But the big impending release may well be three memos from May 2005, detailing specific torture techniques authorised by Bush and Cheney for use against terror suspects. Newsweek described the yet to be released memos thus: “One senior Obama official . . . said the memos were ‘ugly’ and could embarrass the CIA. Other officials predicted they would fuel demands for a ‘truth commission’ on torture.”

    The narrative that has taken shape since Cheney left office and lost the chance to stonewall inquiries is damning to the former vice-president. It was not an accident, it seems to me, that Cheney went on CNN the morning The New York Times published leaked testimony from the International Committee of the Red Cross.

    The documents detailed horrifying CIA practices that the Red Cross unequivocally called torture – shoving prisoners in tiny, air-tight coffins, waterboarding, beatings, sleep deprivation, stress positions: all the techniques we have now come to know almost by heart. And torture is a war crime. War crimes have no statute of limitations and are among the most serious crimes of which one can be accused.

    This is what Cheney is desperate to avoid. It is unclear whether he will actually ever be prosecuted, but the facts of his record will wend their way inexorably into the sunlight. That means he could become a pariah. Even though the CIA actively destroyed the videotapes of torture sessions, it could not destroy the legal and administrative record now available to the new administration.

    So Cheney is reduced to asserting that what he did saved countless lives and averted many plots. He is reduced to asserting the same Manichean view of the world that gave us Guantanamo, Bagram and the Iraq war: fighting terrorism is “a tough mean, dirty, nasty business”, he told Polit-ico, an American political website. “These are evil people. And we’re not going to win this fight by turning the other cheek.”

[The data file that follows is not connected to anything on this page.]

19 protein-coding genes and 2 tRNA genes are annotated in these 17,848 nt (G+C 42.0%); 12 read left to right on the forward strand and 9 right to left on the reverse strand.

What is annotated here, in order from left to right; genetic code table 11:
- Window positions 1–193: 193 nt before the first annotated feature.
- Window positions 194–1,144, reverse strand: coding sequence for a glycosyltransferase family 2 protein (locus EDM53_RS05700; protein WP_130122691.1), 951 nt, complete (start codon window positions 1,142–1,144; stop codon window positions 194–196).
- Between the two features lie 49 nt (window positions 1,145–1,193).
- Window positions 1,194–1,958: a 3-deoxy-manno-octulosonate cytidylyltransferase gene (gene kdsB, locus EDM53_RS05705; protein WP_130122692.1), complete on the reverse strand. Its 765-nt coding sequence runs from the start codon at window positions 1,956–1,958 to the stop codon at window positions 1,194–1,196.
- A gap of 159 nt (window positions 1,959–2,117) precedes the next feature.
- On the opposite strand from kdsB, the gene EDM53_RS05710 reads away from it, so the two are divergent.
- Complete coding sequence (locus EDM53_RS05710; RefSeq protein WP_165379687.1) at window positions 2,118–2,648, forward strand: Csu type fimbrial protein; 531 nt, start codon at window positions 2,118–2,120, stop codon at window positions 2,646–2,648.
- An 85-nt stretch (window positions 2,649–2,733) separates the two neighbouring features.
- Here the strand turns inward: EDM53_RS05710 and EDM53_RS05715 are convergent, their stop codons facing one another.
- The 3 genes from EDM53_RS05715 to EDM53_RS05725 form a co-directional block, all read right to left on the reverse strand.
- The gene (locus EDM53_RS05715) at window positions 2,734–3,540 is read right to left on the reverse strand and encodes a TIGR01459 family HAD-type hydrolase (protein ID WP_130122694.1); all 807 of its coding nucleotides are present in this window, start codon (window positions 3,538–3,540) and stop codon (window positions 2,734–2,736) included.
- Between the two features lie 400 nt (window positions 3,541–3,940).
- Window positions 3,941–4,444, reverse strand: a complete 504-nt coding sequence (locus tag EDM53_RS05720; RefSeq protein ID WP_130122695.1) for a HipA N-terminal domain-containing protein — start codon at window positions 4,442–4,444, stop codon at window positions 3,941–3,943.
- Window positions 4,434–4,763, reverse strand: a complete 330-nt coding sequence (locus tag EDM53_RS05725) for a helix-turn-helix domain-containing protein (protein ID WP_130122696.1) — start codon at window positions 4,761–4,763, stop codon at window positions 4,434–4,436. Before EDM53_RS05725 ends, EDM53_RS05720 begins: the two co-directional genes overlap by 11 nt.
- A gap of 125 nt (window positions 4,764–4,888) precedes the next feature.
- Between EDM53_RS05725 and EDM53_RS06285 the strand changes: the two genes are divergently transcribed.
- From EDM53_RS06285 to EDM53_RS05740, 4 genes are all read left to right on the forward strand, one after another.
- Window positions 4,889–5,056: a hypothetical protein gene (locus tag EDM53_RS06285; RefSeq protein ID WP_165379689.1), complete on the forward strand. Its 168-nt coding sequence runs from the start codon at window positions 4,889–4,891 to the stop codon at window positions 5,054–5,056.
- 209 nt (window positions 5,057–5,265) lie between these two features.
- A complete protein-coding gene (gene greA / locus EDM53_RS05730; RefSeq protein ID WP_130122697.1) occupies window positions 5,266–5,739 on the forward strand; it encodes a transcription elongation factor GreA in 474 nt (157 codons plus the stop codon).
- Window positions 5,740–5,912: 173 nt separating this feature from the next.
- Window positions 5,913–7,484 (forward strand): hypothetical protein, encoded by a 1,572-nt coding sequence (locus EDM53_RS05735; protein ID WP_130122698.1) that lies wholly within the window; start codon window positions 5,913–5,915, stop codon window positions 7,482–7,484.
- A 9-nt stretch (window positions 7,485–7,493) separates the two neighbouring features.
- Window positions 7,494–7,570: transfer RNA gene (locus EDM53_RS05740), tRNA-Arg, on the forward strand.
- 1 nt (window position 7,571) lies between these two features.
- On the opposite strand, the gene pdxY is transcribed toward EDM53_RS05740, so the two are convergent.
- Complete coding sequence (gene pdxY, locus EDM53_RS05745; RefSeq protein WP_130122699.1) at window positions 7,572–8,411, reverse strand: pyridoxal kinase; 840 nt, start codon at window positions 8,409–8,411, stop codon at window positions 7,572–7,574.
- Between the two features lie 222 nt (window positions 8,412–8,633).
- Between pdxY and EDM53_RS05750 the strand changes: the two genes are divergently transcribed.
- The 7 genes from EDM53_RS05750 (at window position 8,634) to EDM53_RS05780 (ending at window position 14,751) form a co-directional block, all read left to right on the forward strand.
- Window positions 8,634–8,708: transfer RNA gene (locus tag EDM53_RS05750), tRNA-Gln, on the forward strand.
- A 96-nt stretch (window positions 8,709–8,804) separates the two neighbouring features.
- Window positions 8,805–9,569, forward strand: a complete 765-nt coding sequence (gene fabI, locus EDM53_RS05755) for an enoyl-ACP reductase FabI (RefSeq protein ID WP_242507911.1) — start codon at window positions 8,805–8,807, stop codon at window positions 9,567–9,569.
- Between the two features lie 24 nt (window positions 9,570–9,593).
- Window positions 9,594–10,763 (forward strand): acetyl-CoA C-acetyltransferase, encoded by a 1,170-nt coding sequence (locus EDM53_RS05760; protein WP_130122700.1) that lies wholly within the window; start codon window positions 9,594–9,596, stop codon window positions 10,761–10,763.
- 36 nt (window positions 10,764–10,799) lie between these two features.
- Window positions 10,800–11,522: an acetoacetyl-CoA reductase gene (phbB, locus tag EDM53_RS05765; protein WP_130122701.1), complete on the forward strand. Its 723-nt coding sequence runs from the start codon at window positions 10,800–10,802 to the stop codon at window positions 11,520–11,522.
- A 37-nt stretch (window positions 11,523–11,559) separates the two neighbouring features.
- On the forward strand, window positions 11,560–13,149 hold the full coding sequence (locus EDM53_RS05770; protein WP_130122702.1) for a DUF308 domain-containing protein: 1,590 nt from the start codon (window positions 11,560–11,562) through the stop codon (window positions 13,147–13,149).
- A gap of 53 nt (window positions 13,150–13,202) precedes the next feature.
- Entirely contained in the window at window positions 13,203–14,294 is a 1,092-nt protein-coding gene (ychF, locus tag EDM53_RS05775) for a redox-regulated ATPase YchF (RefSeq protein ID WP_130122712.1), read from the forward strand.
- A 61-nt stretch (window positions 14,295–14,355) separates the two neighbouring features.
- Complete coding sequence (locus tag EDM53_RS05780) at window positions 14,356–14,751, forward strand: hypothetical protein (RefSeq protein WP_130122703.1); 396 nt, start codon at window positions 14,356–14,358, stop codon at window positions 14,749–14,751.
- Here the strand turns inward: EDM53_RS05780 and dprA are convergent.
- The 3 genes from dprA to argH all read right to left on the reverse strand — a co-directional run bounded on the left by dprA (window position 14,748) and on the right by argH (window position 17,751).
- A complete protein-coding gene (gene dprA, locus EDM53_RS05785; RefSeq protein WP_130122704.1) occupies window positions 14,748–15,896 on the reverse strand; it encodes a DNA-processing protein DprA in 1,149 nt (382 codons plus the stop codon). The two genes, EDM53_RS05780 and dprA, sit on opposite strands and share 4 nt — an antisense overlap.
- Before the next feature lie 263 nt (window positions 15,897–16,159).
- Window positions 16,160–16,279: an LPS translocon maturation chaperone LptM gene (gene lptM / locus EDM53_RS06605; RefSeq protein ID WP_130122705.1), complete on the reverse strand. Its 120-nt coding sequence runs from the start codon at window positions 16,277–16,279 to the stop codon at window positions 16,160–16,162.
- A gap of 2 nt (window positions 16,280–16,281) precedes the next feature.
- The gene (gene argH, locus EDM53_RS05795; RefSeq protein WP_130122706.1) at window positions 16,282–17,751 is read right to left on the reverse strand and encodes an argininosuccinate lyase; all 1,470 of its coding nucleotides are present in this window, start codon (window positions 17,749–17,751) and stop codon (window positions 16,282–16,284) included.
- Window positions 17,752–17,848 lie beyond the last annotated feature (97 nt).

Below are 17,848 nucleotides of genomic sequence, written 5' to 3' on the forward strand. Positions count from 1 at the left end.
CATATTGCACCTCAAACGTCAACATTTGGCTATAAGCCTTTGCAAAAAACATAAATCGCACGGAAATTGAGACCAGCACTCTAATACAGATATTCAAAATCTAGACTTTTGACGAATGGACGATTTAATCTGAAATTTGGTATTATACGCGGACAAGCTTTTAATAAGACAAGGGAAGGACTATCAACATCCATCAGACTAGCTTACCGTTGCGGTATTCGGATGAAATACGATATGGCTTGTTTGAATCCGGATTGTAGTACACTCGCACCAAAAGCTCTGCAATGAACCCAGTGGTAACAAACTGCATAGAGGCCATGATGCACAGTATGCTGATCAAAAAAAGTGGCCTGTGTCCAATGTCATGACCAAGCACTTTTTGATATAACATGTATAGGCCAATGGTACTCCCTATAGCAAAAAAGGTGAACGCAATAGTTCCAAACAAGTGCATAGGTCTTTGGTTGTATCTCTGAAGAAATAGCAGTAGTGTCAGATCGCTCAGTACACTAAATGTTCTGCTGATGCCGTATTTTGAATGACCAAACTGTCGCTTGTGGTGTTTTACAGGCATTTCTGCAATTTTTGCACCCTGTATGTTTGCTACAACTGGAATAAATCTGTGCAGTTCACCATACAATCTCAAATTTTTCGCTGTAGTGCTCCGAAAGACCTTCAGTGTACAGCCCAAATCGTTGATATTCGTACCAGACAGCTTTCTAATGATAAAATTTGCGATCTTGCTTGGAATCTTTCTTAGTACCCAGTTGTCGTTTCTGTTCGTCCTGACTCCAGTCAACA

But no one is urging that we turn the other cheek: they are simply saying the West has to obey the laws of war and the rule of law in its battle against jihadist terrorism. By coming out so forcefully and so publicly so soon after he left office, Cheney is intent on asserting that the torture programme he set up was legal, moral and defensible. Like many of Obama’s former foes, he may come to regret making that move in his own defence.

    Scared Cheney puts his head in the noose | Andrew Sullivan - Times Online

  2. #2
    Elite Member Penny Lane's Avatar
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    Squeal like a piggy, bitch. Personally, I hope he's sharting his pants right about now.

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    I think Dick is physically ill, as well as being sick in the head.

  4. #4
    Elite Member Little Wombat's Avatar
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    Quote Originally Posted by Penny Lane View Post
    Squeal like a piggy, bitch. Personally, I hope he's sharting his pants right about now.
    ITA.
    "Oh! I've been looking for a red suede pump!"
    - Marie (Carrie Fisher), When Harry Met Sally

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    Elite Member Grimmlok's Avatar
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    Nothing will ever happen to him or anybody else in the last admin.
    I am from the American CIA and I have a radio in my head. I am going to kill you.

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    Elite Member nana55's Avatar
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    Grimm's right. They are too evil to prosecute and they have too many "friends".
    If I can't be a good example, then let me be a horrible warning.

  7. #7
    Elite Member cmmdee's Avatar
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    Dick Cheney has a lot of nerve after all of the shit that he pulled.

    The man is evil personafied.